View this table:

The specific benefits realized by offspring of long-callers differed among our experimental environments (Table 2). Because variation in the quality of the growth environment is predicted to influence the relation between larval growth and development (27), this difference in responses among environments is not unexpected. The consistency of the general benefit realized by offspring of long-callers in our experimental environments suggests that a general performance advantage may be applicable in other environments as well.

Overall, these results provide strong evidence that males with long calls relative to those of other males in the same social environment sired offspring of significantly higher phenotypic quality than males with short relative call durations. We can attribute these observed phenotypic differences to differences in paternal genetic contribution, because our comparison of maternal half-sibships controls for maternal genetic contributions and maternal effects. Thus, our results demonstrate that relative call duration reliably reflects genetic quality in H. versicolor. Our data suggest a genetic correlation between sire call duration and offspring performance, which implies that each trait has a heritable basis. The preference for long calls should, therefore, enable females to select high-quality mates and benefit indirectly through increased fitness of offspring. Because female H. versicolor do not gain direct benefits from their choice of mate, the indirect genetic benefits we have documented suggest good genes selection as a probable explanation for the evolution and maintenance of the female preference in this species.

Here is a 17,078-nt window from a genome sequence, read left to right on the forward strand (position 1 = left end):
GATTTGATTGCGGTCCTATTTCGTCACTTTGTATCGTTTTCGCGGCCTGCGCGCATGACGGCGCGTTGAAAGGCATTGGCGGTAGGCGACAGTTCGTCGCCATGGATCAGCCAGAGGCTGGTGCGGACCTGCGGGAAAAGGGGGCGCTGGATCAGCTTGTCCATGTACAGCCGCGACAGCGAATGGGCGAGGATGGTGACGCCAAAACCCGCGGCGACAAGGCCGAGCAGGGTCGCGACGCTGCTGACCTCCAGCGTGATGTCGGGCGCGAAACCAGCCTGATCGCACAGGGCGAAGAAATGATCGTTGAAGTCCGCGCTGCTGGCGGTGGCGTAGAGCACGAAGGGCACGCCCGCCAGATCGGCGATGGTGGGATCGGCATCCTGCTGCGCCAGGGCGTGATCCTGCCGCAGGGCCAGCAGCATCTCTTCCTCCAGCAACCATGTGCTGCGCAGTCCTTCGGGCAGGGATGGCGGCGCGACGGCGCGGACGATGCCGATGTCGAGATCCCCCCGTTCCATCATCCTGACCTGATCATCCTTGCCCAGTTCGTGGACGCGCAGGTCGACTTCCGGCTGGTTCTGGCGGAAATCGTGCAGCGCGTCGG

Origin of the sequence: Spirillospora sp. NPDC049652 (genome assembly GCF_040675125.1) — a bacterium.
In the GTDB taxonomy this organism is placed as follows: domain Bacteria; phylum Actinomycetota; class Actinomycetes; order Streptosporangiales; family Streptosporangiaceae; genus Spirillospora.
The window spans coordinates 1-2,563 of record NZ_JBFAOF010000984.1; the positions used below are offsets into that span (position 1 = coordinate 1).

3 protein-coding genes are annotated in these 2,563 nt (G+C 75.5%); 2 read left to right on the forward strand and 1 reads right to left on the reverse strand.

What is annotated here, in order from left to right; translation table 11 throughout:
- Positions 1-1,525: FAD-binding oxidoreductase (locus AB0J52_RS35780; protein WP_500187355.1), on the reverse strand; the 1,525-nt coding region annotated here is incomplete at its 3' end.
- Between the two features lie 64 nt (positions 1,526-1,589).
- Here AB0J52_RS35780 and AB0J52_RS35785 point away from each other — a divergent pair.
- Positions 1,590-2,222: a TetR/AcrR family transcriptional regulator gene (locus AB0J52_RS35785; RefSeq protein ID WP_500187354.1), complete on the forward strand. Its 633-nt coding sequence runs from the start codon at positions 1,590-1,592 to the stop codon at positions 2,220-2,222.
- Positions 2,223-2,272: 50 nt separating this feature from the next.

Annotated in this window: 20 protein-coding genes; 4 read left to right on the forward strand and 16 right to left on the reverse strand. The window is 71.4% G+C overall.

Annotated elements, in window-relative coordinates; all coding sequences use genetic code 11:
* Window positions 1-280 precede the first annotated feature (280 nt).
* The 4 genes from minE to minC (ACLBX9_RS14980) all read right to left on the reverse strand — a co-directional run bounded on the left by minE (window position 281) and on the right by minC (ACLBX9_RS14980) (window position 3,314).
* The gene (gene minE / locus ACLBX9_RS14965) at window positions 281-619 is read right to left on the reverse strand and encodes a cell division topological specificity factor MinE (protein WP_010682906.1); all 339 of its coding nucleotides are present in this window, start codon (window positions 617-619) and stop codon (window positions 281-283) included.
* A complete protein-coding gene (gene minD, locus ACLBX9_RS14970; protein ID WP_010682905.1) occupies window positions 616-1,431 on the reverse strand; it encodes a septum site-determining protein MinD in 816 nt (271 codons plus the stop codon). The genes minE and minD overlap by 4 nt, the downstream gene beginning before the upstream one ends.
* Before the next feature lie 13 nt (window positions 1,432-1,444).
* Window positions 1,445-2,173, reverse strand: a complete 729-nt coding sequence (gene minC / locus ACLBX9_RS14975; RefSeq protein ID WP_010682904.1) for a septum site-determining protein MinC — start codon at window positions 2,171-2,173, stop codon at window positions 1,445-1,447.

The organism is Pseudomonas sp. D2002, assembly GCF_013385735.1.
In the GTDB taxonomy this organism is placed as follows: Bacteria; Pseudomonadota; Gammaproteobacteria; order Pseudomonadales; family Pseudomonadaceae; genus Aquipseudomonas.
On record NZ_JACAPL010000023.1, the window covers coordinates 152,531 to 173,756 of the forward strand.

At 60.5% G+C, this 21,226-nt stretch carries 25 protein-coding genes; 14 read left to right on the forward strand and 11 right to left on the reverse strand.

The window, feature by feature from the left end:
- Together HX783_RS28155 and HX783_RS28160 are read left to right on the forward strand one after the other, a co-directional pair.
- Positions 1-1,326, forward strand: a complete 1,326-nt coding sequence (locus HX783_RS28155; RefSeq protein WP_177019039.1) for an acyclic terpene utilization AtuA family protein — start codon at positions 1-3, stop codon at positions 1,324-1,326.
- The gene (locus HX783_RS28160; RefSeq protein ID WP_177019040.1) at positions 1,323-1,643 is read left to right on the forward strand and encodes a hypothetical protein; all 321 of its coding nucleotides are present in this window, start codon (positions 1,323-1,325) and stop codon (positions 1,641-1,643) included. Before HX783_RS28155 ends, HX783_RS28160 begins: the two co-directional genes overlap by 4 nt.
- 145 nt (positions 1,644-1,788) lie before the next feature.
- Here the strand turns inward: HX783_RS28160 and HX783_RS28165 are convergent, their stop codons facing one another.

• * To whom correspondence should be addressed. E-mail: awelch{at}


View Abstract

Stay Connected to Science

Navigate This Article